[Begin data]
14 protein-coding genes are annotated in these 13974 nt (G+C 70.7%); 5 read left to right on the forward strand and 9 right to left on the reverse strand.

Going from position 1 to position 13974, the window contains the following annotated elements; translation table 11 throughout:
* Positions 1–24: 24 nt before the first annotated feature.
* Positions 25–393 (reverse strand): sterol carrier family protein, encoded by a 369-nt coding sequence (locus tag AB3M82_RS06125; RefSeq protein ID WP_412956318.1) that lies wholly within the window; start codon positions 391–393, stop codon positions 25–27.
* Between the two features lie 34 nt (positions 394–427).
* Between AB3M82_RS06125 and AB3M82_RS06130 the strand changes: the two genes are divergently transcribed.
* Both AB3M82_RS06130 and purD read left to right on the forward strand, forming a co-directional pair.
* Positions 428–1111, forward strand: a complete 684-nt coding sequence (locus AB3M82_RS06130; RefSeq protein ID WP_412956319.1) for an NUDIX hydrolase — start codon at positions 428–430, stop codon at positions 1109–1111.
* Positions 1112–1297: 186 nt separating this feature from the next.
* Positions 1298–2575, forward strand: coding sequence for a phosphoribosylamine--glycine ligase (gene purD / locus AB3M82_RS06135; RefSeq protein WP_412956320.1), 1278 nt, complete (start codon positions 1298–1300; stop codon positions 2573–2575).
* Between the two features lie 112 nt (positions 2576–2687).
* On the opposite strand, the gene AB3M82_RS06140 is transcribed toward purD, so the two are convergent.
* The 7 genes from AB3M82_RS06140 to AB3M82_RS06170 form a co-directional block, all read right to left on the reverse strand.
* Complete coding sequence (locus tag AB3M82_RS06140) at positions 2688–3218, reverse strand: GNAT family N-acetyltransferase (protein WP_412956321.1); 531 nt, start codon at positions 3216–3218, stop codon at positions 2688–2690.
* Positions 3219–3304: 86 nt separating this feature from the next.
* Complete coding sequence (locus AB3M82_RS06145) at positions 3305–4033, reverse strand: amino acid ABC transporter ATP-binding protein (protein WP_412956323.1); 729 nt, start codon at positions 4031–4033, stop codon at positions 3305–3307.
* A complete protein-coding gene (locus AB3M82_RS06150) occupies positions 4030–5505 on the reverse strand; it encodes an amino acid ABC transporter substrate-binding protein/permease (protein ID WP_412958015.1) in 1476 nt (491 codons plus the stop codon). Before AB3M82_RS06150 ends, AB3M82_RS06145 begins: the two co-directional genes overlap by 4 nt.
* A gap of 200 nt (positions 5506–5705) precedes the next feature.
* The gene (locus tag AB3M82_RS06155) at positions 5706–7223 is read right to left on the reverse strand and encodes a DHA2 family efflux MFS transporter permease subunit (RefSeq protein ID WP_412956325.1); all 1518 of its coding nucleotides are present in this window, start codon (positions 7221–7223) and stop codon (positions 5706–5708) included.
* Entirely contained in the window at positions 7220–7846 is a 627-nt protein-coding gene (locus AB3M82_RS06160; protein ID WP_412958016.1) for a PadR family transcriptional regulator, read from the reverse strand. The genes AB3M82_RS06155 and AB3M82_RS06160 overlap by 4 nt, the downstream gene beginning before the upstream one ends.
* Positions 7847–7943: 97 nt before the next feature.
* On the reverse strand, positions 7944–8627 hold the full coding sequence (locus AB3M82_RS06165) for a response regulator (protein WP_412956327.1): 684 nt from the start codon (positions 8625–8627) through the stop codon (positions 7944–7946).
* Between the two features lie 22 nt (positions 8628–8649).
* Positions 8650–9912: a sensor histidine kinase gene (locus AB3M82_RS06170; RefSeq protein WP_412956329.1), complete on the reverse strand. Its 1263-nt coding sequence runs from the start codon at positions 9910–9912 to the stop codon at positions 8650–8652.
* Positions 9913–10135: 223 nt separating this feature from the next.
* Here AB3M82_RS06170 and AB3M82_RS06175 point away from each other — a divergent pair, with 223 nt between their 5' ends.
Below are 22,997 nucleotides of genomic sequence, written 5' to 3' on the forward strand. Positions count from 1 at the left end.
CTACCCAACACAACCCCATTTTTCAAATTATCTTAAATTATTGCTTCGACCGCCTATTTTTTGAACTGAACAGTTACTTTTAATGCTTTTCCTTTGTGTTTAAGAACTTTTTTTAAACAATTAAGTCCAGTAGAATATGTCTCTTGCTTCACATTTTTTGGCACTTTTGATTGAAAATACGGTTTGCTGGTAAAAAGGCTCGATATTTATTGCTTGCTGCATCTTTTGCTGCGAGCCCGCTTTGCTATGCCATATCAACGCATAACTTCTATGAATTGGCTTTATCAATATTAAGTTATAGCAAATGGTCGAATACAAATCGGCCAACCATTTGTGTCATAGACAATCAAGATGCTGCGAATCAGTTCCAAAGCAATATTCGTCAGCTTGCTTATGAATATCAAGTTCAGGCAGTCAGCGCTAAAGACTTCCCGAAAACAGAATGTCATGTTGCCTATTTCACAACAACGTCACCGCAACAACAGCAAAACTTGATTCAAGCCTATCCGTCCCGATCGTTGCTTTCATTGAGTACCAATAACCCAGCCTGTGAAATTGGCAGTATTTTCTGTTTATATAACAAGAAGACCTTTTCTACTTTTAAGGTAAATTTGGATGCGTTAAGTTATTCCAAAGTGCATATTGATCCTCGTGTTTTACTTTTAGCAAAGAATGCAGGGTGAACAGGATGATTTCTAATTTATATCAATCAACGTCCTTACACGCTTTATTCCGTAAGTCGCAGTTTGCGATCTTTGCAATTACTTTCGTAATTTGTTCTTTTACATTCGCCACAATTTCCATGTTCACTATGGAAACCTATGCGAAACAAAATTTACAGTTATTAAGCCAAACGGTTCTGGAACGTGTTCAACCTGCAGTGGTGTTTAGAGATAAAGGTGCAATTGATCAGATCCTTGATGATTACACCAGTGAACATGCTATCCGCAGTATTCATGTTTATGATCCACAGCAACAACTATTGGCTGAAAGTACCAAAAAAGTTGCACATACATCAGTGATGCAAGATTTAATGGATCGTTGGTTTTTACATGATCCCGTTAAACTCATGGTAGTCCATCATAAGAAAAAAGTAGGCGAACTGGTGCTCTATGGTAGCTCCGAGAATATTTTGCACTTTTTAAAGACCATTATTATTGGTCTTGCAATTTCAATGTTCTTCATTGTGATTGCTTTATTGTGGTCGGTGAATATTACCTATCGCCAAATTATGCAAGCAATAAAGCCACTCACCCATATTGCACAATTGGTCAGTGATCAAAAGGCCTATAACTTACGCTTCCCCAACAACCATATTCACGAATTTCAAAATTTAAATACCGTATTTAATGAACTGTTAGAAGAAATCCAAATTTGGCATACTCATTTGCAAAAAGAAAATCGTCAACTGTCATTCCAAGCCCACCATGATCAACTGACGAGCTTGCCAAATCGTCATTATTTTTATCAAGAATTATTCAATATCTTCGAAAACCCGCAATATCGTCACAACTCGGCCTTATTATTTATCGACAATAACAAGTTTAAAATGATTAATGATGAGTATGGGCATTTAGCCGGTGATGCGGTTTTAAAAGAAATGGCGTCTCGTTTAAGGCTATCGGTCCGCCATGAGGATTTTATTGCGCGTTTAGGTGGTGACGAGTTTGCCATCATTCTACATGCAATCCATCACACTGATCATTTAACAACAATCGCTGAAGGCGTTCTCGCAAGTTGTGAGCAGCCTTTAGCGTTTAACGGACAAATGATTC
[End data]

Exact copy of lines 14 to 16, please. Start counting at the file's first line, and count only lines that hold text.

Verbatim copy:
* Complete coding sequence (locus tag AB3M82_RS06140) at positions 2688–3218, reverse strand: GNAT family N-acetyltransferase (protein WP_412956321.1); 531 nt, start codon at positions 3216–3218, stop codon at positions 2688–2690.
* Positions 3219–3304: 86 nt separating this feature from the next.
* Complete coding sequence (locus AB3M82_RS06145) at positions 3305–4033, reverse strand: amino acid ABC transporter ATP-binding protein (protein WP_412956323.1); 729 nt, start codon at positions 4031–4033, stop codon at positions 3305–3307.